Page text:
Reader questions For Members

Reader question: Do Brits have to quarantine on arrival in France?

Author thumbnail
Reader question: Do Brits have to quarantine on arrival in France?
Arrivals from the UK need to follow rules on testing and quarantine. Photo: Thomas Samson/AFP

As Covid restrictions ease across Europe Brits are returning to France to visit friends, families or second homes, or just enjoy a holiday, but one question that keeps being asked is whether travellers to France from the UK are required to quarantine on arrival.


NOTE - The situation on quarantine is changing - check out our live coverage here.



The answer, in a word, is yes. But - as always - it's slightly more complicated than that.

Travel rules are based on where you are coming from, not what passport you hold, so the below applies to anyone arriving into France from the UK. 

For the moment, the rules are the same whether you are vaccinated or not.

The current situation

France has ended the rule that required anyone travelling between France and the UK to have a ‘compelling reason’ for their journey and since it also lifted it’s ‘partial lockdown’ on May 3rd there are now no restrictions on travel within France.

The Interior Ministry confirmed to The Local that: “In effect, following the modification of the decree on March 12th, it is no longer necessary to justify an essential reason to travel from the UK to France.”


The rules in France

As it stands, anyone entering France from the UK needs a negative Covid test taken within the previous 72 hours. 

This must be a PCR test and not the rapid-result antigen test or a self-administered home-test.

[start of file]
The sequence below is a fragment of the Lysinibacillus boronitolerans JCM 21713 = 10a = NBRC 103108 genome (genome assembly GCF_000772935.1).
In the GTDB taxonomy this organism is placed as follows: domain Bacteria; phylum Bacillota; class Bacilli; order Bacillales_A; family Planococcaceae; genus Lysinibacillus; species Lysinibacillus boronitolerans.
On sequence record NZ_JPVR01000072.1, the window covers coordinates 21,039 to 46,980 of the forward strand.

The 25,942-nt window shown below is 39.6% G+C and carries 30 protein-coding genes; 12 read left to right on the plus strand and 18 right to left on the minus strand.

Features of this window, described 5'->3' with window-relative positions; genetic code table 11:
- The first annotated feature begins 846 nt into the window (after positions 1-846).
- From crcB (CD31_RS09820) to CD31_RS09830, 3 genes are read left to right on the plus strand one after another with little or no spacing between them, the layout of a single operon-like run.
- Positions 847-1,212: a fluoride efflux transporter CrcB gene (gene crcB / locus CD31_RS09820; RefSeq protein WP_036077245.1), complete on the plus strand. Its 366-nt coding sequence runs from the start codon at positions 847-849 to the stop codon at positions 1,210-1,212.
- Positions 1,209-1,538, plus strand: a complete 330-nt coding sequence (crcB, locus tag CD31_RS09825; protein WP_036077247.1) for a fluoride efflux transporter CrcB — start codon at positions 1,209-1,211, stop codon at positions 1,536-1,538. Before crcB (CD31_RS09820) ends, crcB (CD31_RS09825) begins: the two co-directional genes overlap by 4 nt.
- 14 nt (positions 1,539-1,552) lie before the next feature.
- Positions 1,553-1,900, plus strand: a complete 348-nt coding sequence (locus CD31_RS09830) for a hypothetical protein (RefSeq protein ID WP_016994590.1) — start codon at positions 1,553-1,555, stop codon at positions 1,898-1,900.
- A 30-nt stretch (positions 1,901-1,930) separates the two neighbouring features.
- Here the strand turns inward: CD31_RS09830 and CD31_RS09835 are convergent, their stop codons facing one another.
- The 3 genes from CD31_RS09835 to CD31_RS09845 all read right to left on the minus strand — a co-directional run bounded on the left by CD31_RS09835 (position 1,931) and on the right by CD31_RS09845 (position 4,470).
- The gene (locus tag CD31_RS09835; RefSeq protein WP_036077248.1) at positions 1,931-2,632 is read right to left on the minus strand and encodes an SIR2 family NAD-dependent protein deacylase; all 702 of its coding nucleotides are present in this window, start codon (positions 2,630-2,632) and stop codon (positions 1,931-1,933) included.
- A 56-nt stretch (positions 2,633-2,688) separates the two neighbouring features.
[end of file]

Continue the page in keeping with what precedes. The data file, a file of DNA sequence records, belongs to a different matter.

Covid tests in the UK are only free to certain groups – health workers, people with symptoms, contact cases etc – so chances are you will need to pay to be tested in the UK, and it can be expensive.

You also need to fill in a declaration that you are free from Covid symptoms – find that HERE.

Once in France, most arrivals from outside the EU, which now includes the UK, are requested to self-isolate for seven days before taking a second Covid test.

The declaration which you fill in and sign also includes an undertaking that you will isolate for seven days 'in a place designated by authorities' - which in this case can include your own home, a second home, hotel or similar or the home of family or friends - and then take a second test.

Because the UK is not on France's current mandatory quarantine list, there is no police enforcement of the self-isolation period as there is for arrivals from 'red list' countries.

There are also no checks or enforcement of the second test rule.


What the declaration says - and what it means

Basically, the form says that you declare 'on your honour' that you do not have any Covid-19 symptoms; that you have not knowingly been in contact with anyone who has Covid-19 in the past 48 hours; and that you pledge to isolate for seven days and then take a test at the end of the seven-day period.

While a déclaration sur l'honneur literally translates into English as a 'declaration on one's honour', conjuring images of dawn duels involving men in curly wigs, it is perhaps better translated as a 'sworn statement'. 

These have a legal standing in France, and anyone who knowingly makes a false declaration can face legal sanctions. The maximum penalty for using or drawing up a false declaration is one year in prison and a fine of €15,000. We explain more HERE

UK amber listed?

France is expected to adopt an EU-wide traffic light system for travellers from other countries when it is launched on June 9th. 

France is reported to be considering placing the UK on its amber list because of the spread of the Indian variant, which suggests the rules are unlikely to be eased any time soon - and may become more strict.

Heading back to the UK

Because of current Covid levels in France, it is rated on the UK's traffic-light system as 'amber' - a situation that is unlikely to change quickly. 

That means non-essential travel from the UK to France is still not recommended - which may invalidate your travel insurance - and requires a 10-day quarantine and two further tests on your return to the UK, which cost on average an eye-watering £200.

READ ALSO Everything you need to know about travel between France and the UK


Join the conversation in our comments section below. Share your own views and experience and if you have a question or suggestion for our journalists then email us at [email protected].
Please keep comments civil, constructive and on topic – and make sure to read our terms of use before getting involved.

Please log in to leave a comment.

See Also